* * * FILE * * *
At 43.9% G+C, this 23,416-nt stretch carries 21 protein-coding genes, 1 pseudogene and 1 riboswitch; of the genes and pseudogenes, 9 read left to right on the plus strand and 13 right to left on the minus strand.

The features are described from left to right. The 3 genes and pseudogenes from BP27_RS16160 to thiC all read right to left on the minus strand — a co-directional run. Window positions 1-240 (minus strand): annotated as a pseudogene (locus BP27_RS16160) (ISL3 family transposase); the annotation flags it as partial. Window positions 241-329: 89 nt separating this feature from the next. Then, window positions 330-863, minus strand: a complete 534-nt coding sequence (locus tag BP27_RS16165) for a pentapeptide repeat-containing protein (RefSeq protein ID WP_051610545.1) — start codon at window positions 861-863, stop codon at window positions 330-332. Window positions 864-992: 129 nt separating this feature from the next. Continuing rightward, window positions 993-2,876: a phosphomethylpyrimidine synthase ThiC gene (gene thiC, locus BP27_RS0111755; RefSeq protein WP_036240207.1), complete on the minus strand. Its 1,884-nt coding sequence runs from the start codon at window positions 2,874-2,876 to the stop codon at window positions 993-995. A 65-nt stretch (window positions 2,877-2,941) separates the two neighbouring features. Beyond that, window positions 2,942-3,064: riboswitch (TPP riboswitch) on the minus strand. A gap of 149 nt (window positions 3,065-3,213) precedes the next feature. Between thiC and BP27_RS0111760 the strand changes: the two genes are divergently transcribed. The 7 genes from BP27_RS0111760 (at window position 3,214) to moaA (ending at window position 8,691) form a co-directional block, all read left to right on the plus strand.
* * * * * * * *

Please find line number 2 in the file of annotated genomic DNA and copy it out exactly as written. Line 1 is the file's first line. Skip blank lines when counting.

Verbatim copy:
The features are described from left to right. The 3 genes and pseudogenes from BP27_RS16160 to thiC all read right to left on the minus strand — a co-directional run. Window positions 1-240 (minus strand): annotated as a pseudogene (locus BP27_RS16160) (ISL3 family transposase); the annotation flags it as partial. Window positions 241-329: 89 nt separating this feature from the next. Then, window positions 330-863, minus strand: a complete 534-nt coding sequence (locus tag BP27_RS16165) for a pentapeptide repeat-containing protein (RefSeq protein ID WP_051610545.1) — start codon at window positions 861-863, stop codon at window positions 330-332. Window positions 864-992: 129 nt separating this feature from the next. Continuing rightward, window positions 993-2,876: a phosphomethylpyrimidine synthase ThiC gene (gene thiC, locus BP27_RS0111755; RefSeq protein WP_036240207.1), complete on the minus strand. Its 1,884-nt coding sequence runs from the start codon at window positions 2,874-2,876 to the stop codon at window positions 993-995. A 65-nt stretch (window positions 2,877-2,941) separates the two neighbouring features. Beyond that, window positions 2,942-3,064: riboswitch (TPP riboswitch) on the minus strand. A gap of 149 nt (window positions 3,065-3,213) precedes the next feature. Between thiC and BP27_RS0111760 the strand changes: the two genes are divergently transcribed. The 7 genes from BP27_RS0111760 (at window position 3,214) to moaA (ending at window position 8,691) form a co-directional block, all read left to right on the plus strand.